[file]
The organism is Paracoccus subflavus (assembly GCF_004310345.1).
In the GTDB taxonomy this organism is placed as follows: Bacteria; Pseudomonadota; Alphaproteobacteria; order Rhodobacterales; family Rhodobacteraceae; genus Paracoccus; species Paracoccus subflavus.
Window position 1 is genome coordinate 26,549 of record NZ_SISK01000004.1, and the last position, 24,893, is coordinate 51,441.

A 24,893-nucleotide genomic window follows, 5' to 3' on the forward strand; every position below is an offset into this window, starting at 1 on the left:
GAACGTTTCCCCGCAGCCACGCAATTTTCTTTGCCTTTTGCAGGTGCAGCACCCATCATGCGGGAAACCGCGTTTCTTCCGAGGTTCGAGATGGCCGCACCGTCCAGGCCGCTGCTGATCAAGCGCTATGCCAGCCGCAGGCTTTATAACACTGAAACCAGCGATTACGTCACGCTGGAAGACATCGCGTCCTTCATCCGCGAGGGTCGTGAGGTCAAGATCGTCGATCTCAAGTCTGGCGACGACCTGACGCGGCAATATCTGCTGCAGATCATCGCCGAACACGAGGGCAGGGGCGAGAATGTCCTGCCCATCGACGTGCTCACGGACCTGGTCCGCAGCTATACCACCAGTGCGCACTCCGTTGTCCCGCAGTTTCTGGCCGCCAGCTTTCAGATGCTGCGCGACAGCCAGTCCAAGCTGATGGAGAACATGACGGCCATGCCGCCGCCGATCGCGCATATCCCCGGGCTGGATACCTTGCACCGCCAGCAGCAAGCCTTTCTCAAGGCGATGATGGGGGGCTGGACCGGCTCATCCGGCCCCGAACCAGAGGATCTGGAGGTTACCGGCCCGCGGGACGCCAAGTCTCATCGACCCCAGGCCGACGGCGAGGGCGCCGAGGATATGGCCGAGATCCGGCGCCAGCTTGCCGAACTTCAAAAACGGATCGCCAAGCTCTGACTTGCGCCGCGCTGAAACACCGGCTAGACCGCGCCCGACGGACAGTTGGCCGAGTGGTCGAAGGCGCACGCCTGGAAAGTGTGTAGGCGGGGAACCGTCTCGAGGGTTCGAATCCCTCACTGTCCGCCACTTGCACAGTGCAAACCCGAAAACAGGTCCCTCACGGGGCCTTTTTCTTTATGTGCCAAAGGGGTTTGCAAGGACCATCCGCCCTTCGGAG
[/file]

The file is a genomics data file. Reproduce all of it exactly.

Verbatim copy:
The organism is Paracoccus subflavus (assembly GCF_004310345.1).
In the GTDB taxonomy this organism is placed as follows: Bacteria; Pseudomonadota; Alphaproteobacteria; order Rhodobacterales; family Rhodobacteraceae; genus Paracoccus; species Paracoccus subflavus.
Window position 1 is genome coordinate 26,549 of record NZ_SISK01000004.1, and the last position, 24,893, is coordinate 51,441.

A 24,893-nucleotide genomic window follows, 5' to 3' on the forward strand; every position below is an offset into this window, starting at 1 on the left:
GAACGTTTCCCCGCAGCCACGCAATTTTCTTTGCCTTTTGCAGGTGCAGCACCCATCATGCGGGAAACCGCGTTTCTTCCGAGGTTCGAGATGGCCGCACCGTCCAGGCCGCTGCTGATCAAGCGCTATGCCAGCCGCAGGCTTTATAACACTGAAACCAGCGATTACGTCACGCTGGAAGACATCGCGTCCTTCATCCGCGAGGGTCGTGAGGTCAAGATCGTCGATCTCAAGTCTGGCGACGACCTGACGCGGCAATATCTGCTGCAGATCATCGCCGAACACGAGGGCAGGGGCGAGAATGTCCTGCCCATCGACGTGCTCACGGACCTGGTCCGCAGCTATACCACCAGTGCGCACTCCGTTGTCCCGCAGTTTCTGGCCGCCAGCTTTCAGATGCTGCGCGACAGCCAGTCCAAGCTGATGGAGAACATGACGGCCATGCCGCCGCCGATCGCGCATATCCCCGGGCTGGATACCTTGCACCGCCAGCAGCAAGCCTTTCTCAAGGCGATGATGGGGGGCTGGACCGGCTCATCCGGCCCCGAACCAGAGGATCTGGAGGTTACCGGCCCGCGGGACGCCAAGTCTCATCGACCCCAGGCCGACGGCGAGGGCGCCGAGGATATGGCCGAGATCCGGCGCCAGCTTGCCGAACTTCAAAAACGGATCGCCAAGCTCTGACTTGCGCCGCGCTGAAACACCGGCTAGACCGCGCCCGACGGACAGTTGGCCGAGTGGTCGAAGGCGCACGCCTGGAAAGTGTGTAGGCGGGGAACCGTCTCGAGGGTTCGAATCCCTCACTGTCCGCCACTTGCACAGTGCAAACCCGAAAACAGGTCCCTCACGGGGCCTTTTTCTTTATGTGCCAAAGGGGTTTGCAAGGACCATCCGCCCTTCGGAG